Following that are two years of extensive syllabi, lots of lab work, many specific concepts with scientific terms, unfamiliar vocabulary, and plenty of things to memorize for biology students. “If you think you are going to attend Professor Sprout’s Herbology class, you are dead wrong”, Quora user Sandeep Venkataram, a Ph.D. candidate in Evolutionary Biology, spoke our minds, “Most advanced courses are dry and hard to get through, requiring you to remember a lot of facts and put them together into a cohesive picture. There are patterns, trends, and logic, but whether you can figure them out or not is another story.” 

So, yes, majoring in biology can be challenging. But hey, I’m not trying to scare you off! On the bright side, it still belongs to the easier end of all science programs. With an average GPA of 3.23 and an average study time of 18.41 hours a week, biology students can rest assured that we still lead an easier life than those in physics (3.10 average GPA) or chemistry (2.78 average GPA). 

The main reason is that biology students will deal with much less math than other science fields. You will be relieved to know that regurgitation, minimal analysis, and basic math skills can take you quite far in this major. How about other STEM programs? Not so much! 

The truth about being a biology major by Sheala Monae

Career In Biology: Where Your Degree Will Take You?

Although there are more than a few bumps in the road, what’s waiting for you ahead is a rewarding career. Just like most STEM programs, a bachelor’s degree in biology can open the doors to many career paths and graduate school options – not just medical schools, as you may have thought. Is a biology degree worth it, then? Definitely! 

One of the biggest points in its favor is versatility. Depending on your preference and how far you are willing to take your degree, you can choose among a wide range of positions. Below is a look at the common career choices of biology graduates, as well as some relevant stats from the Bureau of Labor Statistics: 

Job PositionMedian Salary Education RequirementsNumber Of Jobs In The U.S. (2020)
Biological Technician$45,860Bachelor’s Degree87,600
Biomedical Engineering$91,410Bachelor’s Degree19,300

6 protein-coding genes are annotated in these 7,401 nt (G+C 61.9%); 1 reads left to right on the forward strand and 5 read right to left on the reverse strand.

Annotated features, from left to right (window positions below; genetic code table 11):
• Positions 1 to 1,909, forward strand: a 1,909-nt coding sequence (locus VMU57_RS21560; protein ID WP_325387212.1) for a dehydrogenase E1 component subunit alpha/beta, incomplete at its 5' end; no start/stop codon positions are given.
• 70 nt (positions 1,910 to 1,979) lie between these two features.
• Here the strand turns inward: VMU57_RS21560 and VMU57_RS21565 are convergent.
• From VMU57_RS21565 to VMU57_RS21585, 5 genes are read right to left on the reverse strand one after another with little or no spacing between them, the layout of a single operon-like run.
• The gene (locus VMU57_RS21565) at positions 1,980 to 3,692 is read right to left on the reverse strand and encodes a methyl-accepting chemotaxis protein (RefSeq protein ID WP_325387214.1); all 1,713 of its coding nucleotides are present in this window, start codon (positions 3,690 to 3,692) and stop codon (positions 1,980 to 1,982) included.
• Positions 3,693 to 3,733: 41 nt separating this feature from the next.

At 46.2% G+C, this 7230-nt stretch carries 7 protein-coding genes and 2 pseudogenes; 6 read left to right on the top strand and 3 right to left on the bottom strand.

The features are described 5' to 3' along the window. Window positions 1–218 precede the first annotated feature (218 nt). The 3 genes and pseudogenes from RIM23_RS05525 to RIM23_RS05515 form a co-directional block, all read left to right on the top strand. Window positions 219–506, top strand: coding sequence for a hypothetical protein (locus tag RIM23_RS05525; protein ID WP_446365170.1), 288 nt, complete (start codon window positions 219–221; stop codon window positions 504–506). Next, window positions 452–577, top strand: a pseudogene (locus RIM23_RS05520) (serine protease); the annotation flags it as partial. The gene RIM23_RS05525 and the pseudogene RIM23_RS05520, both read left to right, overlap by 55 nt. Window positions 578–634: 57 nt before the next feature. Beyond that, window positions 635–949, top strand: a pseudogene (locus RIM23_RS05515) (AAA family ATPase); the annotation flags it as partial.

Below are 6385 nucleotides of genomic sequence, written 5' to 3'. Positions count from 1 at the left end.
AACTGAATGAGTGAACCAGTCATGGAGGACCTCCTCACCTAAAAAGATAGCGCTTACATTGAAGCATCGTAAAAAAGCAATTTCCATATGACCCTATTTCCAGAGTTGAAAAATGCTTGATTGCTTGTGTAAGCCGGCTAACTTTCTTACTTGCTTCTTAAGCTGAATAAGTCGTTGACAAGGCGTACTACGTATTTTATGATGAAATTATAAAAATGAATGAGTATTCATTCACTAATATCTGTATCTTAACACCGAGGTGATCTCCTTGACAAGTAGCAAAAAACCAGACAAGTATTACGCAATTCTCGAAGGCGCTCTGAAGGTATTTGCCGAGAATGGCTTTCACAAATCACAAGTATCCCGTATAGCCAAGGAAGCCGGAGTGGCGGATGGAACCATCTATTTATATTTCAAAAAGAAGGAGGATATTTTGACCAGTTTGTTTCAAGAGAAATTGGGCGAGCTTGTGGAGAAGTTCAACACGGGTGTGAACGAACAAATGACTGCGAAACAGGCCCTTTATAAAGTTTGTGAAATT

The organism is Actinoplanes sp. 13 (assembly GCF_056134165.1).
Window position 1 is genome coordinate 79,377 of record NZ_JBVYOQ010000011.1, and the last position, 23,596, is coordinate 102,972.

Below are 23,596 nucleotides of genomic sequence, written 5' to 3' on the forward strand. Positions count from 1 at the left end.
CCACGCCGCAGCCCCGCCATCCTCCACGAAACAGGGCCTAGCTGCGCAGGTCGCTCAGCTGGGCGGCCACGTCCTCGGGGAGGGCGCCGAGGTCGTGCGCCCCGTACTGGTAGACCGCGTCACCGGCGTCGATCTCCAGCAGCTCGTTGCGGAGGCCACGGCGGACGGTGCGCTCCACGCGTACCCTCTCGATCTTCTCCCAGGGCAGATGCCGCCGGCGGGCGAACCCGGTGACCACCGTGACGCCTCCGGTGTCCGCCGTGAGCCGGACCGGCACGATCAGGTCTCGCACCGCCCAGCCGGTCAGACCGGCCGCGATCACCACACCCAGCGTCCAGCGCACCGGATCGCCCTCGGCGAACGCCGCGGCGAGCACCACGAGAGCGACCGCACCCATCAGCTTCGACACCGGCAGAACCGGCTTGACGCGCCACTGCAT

College Professor$79,640Doctoral Degree47,690
Dentist$159,200Doctoral Degree139,200
Dental Hygienist$76,220Associate Degree219,800
Epidemiologist$70,990Master’s Degree7,800
Forensic Scientist$59,150Bachelor’s Degree17,020
Forester$63,270Bachelor’s Degree9,500
Highschool Teacher$61,660Bachelor’s Degree173,226
Microbiologist$75,650Bachelor’s Degree19,430
Optometrist$115,250Doctoral Degree38,720
Pharmacist$128,090Doctoral Degree312,500
Physical Therapist$89,440Doctoral Degree225,350
Physician And Surgeons$208,000Doctoral Degree727,000
Public Health Educator$46,190Bachelor’s Degree123,800
Registered Nurse$73,300Doctoral Degree3,047,000
Veterinarian$95,460Bachelor’s Degree77,260
Wildlife Biologist$63,270Bachelor’s Degree15,920

The average income for those with a biology degree is roughly $70,000 per year, which is $10,000 more than the average income in America. But, again, the field is incredibly diverse, and your earning potential can vary greatly, depending on what you choose to pursue. 

The World Is Your Lab! 

Should you study biology
Biology is the science of life – Source: Unsplash

Now that you get the answer to “Is biology a hard major?”, take a deep breath. If you still insist on pursuing this degree, you are already halfway there. A quick Google search will give you countless tips on how to succeed as a biology student, such as pre-reading before each class, using hand-written notes, learning individual concepts before integrating them together, etc. 

For me, though, what truly matters is your own curiosity. The most successful individuals in this field are the most intense and insatiably curious. They make the world their own laboratory, which is especially useful when you want to learn about the biological characteristics of reptiles, the physics of blood flow, or the mathematics underlying intricate population models. 

After all, this broad field might prove too much for those who only feel lukewarm about the subject. However, if you are eager to explore every one of its corners, biology will reward you with fascinating discoveries and a plethora of amazing career opportunities! 

Iris Vida

Well, Iris Vida is very into reading books from different eras, cultures, and anything that has been going viral lately, etc. Her passions can't be put in a few words only. Whether it's the "Jazz Age," a Neil Gaiman notable novel, the pitter-patter melodies of Taylor Swift's music, or anything else, she always sends the best materials to her top-notch writings, engaging all readers everywhere. Moreover, like Nick Carraway, who captured global attention with his rich and glamorous look, she leaves readers with a satisfying sense of wonder and an urge to learn more with her compelling writing style.